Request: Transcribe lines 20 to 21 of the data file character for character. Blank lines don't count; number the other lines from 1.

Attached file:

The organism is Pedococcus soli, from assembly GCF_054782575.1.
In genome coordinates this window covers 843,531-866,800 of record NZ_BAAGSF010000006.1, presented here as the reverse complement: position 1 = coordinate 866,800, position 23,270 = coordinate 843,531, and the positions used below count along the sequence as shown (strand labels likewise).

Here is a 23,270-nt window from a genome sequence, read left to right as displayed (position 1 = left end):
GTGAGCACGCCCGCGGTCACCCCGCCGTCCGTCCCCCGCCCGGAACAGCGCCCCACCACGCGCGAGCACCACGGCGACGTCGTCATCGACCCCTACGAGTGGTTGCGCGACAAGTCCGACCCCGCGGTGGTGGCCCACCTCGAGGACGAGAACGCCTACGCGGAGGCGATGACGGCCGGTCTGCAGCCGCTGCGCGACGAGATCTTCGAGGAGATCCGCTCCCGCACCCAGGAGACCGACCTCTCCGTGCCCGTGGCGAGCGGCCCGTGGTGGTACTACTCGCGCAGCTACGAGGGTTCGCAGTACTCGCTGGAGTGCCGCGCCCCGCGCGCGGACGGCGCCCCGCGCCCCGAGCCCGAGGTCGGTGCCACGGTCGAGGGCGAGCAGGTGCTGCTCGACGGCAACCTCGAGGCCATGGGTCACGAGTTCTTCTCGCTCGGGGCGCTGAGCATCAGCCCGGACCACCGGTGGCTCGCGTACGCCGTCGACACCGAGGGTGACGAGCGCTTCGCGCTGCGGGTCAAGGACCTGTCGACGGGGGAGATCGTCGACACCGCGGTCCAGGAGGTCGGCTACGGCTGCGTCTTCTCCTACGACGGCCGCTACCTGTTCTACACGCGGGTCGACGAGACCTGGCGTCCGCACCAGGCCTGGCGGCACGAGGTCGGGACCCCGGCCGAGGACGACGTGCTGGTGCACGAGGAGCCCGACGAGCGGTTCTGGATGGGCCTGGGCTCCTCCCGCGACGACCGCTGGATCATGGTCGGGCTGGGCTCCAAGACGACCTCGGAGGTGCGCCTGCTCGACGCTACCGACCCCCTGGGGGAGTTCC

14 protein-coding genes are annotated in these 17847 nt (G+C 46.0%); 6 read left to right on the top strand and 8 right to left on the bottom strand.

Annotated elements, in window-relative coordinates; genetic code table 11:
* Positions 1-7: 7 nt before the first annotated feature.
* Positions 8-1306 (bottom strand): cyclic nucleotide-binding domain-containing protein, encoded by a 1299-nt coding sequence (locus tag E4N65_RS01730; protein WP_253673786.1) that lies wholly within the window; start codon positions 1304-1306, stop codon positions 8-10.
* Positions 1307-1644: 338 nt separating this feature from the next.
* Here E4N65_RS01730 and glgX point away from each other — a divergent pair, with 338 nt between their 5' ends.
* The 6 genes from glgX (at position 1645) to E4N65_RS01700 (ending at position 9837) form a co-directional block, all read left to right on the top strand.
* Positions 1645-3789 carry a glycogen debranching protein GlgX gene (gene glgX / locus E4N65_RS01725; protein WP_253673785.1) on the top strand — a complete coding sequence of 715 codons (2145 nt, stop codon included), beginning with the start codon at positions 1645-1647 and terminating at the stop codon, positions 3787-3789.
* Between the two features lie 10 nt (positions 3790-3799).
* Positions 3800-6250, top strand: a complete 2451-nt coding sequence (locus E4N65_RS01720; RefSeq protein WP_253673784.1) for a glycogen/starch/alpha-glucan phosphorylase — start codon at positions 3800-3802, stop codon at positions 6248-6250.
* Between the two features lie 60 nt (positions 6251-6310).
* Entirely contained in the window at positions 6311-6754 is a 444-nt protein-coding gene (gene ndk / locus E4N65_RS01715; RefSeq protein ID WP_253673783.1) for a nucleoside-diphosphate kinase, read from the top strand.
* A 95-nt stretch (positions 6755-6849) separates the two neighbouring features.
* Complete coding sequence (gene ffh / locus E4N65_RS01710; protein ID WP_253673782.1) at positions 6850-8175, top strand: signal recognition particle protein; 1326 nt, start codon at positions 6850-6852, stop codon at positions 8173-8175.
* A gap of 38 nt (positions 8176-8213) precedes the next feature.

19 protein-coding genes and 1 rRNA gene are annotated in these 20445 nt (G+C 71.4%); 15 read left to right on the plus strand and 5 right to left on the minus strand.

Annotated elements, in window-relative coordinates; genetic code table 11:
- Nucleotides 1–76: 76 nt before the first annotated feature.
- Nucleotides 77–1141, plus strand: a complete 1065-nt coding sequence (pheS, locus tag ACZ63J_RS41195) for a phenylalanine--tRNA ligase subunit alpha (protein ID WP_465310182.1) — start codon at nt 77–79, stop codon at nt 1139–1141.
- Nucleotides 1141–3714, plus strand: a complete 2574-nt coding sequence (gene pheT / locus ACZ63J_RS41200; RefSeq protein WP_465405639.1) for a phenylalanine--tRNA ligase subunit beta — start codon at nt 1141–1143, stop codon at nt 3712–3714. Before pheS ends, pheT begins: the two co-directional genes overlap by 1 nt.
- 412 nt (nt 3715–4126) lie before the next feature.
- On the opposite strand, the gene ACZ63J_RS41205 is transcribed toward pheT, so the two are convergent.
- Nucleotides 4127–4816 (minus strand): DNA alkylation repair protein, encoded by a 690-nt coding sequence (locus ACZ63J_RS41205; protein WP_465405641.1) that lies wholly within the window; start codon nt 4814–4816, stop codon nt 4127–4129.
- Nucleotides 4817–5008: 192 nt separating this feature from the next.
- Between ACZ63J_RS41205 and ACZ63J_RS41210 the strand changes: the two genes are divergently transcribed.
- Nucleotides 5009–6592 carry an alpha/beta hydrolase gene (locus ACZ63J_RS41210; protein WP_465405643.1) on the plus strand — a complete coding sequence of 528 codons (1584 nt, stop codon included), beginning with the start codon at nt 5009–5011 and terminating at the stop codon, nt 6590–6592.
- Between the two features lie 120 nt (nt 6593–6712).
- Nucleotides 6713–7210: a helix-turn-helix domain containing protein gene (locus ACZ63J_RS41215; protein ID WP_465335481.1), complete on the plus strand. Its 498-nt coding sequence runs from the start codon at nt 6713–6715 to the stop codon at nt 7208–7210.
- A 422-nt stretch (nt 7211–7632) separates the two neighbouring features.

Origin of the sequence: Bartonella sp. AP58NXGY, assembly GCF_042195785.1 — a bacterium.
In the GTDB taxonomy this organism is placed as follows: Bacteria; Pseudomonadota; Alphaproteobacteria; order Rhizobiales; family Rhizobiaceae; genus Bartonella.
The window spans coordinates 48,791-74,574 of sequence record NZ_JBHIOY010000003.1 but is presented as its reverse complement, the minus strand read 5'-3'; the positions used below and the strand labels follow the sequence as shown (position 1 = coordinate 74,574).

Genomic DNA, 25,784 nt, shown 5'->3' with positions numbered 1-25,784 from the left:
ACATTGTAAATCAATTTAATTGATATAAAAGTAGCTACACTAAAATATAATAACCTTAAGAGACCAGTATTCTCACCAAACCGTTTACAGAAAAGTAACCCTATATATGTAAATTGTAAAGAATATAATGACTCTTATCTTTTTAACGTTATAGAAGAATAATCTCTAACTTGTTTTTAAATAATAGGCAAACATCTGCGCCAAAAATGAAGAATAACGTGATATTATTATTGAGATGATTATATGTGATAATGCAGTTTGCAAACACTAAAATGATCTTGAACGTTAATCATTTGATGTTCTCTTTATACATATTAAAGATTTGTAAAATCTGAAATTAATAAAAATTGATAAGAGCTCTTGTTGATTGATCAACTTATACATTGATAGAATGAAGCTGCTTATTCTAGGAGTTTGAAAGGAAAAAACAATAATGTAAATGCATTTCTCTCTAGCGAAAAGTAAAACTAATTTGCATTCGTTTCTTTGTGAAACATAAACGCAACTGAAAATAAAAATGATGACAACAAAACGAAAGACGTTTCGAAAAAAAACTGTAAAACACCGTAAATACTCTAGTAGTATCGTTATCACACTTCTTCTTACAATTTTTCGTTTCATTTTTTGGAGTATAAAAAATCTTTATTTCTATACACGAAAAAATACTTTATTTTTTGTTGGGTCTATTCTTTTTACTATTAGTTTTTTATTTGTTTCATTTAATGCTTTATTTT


19 protein-coding genes and 1 rRNA gene are annotated in these 20445 nt (G+C 71.4%); 15 read left to right on the plus strand and 5 right to left on the minus strand.

Annotated elements, in window-relative coordinates; genetic code table 11: